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Anthony De Jasay, H. L. Mencken, Leo Nikolaevich Tolstoi


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"Having gathered all power to itself,

[the State] has become the sole focus of all conflict,

and it must construct totalitarian defences to match its total exposure."

-- Anthony de Jasay

(1925- ) Hungarian writer

Source: The State [1985] (Indianapolis: Liberty Fund, 1998), p. 287.




"The state remains, as it was in the beginning,

the common enemy of all well-disposed,

industrious and decent men."

-- H. L. Mencken

(1880-1956) American Journalist, Editor, Essayist, Linguist, Lexicographer, and Critic




"The misapprehension springs from the fact that the learned jurists,deceiving themselves as well as others, depict in their books an idealof government -- not as it really is, an assembly of men who oppresstheir fellow-citizens, but in accordance with the scientific postulate,as a body of men who act as the representatives of the rest of thenation. They have gone on repeating this to others so long that theyhave ended by believing it themselves, and they really seem to thinkthat justice is one of the duties of governments. History, however,shows us that governments, as seen from the reign of Caesar to those ofthe two Napoleons and Prince Bismarck, are in their very essence aviolation of justice; a man or a body of men having at command an armyof trained soldiers, deluded creatures who are ready for any violence,and through whose agency they govern the State, will have no keen senseof the obligation of justice. Therefore governments will never consentto diminish the number of those well-trained and submissive servants,who constitute their power and influence."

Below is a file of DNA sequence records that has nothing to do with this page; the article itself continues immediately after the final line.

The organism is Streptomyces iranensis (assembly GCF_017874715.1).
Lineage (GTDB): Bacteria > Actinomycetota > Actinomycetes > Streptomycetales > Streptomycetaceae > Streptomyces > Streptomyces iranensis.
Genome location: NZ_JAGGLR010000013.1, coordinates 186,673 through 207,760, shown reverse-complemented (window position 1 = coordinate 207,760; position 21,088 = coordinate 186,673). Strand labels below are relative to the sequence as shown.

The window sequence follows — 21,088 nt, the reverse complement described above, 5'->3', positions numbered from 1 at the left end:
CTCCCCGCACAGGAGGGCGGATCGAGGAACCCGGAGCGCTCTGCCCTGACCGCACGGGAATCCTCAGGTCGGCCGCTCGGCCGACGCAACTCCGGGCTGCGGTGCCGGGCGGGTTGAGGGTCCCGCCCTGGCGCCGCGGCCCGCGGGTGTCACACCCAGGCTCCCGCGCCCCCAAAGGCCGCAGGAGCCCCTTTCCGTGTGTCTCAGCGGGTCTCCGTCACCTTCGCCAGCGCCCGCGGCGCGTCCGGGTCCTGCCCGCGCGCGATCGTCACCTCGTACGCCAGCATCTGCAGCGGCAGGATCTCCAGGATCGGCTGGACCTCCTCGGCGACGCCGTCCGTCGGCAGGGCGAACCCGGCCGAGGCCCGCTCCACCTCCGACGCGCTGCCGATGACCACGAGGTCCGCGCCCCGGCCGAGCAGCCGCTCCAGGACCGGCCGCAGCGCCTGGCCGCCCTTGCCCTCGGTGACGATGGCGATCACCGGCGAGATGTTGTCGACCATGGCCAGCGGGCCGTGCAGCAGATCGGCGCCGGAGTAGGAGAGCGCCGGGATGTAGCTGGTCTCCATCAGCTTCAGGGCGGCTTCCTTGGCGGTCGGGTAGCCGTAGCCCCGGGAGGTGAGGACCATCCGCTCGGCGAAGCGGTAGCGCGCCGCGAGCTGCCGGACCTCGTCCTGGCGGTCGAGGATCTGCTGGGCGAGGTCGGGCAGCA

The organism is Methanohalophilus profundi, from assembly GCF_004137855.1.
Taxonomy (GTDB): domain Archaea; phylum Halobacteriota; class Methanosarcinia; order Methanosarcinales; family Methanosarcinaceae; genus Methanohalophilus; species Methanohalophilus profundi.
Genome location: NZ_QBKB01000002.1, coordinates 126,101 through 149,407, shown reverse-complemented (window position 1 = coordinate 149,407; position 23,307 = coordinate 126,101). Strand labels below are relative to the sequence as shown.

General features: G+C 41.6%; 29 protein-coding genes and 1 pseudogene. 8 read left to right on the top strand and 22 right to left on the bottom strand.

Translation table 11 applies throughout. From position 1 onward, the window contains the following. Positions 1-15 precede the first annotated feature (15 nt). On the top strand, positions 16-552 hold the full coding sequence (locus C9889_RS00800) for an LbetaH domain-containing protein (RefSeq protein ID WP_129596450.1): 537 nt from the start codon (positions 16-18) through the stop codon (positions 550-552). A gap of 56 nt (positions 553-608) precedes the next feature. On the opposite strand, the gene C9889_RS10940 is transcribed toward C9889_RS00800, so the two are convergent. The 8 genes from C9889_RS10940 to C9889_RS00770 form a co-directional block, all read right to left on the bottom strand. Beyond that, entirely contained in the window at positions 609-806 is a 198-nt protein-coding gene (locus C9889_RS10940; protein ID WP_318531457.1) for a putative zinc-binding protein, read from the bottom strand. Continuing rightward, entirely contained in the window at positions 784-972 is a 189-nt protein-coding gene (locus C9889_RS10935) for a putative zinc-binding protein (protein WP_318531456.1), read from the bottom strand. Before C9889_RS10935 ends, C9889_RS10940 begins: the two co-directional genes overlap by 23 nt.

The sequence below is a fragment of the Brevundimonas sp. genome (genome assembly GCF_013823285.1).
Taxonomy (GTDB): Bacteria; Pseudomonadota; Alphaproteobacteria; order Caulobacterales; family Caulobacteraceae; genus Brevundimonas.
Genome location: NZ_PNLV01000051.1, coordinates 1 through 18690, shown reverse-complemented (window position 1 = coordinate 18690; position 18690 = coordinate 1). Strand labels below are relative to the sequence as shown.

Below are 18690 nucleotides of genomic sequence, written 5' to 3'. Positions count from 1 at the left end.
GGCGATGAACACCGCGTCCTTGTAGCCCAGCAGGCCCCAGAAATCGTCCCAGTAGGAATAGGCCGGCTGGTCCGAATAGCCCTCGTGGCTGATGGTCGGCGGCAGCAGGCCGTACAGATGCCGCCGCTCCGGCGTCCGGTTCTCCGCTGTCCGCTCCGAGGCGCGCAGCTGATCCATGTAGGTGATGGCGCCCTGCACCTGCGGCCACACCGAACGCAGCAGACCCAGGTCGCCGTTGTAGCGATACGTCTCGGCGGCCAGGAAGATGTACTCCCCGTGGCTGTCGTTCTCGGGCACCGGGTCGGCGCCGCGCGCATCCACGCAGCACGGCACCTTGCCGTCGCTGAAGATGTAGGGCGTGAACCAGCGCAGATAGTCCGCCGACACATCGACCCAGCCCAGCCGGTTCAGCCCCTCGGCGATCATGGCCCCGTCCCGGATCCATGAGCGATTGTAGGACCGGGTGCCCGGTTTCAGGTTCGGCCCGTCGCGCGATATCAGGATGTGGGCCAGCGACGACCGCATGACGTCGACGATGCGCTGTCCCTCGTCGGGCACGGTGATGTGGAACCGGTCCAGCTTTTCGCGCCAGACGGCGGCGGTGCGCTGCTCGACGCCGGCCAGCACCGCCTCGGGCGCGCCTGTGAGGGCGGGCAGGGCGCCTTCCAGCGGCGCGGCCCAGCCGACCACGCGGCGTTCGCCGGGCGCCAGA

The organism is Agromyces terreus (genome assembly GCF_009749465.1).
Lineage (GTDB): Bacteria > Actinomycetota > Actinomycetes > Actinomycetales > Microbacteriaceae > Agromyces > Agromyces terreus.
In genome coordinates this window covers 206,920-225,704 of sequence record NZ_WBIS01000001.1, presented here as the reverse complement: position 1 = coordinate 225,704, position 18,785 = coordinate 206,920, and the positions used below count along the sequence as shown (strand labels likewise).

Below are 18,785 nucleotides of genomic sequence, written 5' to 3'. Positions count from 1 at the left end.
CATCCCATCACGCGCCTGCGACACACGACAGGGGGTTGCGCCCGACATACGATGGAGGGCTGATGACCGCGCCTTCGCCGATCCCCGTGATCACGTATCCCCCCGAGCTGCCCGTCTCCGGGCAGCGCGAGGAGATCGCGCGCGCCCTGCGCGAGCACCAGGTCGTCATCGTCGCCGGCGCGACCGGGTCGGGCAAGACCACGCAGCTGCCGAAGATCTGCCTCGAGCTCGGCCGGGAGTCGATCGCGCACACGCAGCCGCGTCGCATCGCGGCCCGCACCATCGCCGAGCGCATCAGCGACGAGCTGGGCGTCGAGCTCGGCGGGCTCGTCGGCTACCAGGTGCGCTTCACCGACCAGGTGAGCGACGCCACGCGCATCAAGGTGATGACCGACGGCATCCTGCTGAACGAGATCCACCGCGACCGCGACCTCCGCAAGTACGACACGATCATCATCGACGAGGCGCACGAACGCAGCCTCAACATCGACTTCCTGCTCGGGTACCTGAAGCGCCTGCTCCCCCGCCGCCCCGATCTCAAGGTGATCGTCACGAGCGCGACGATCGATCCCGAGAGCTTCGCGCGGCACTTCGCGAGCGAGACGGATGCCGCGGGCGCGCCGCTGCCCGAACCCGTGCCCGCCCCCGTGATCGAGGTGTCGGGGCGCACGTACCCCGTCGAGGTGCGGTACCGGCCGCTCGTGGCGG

-- Leo Nikolaevich Tolstoi

(1828-1910) Russian writer

Source: Writings on Civil Disobedience and Non-Violence (Signet Books, 1968), pp. 238-239.


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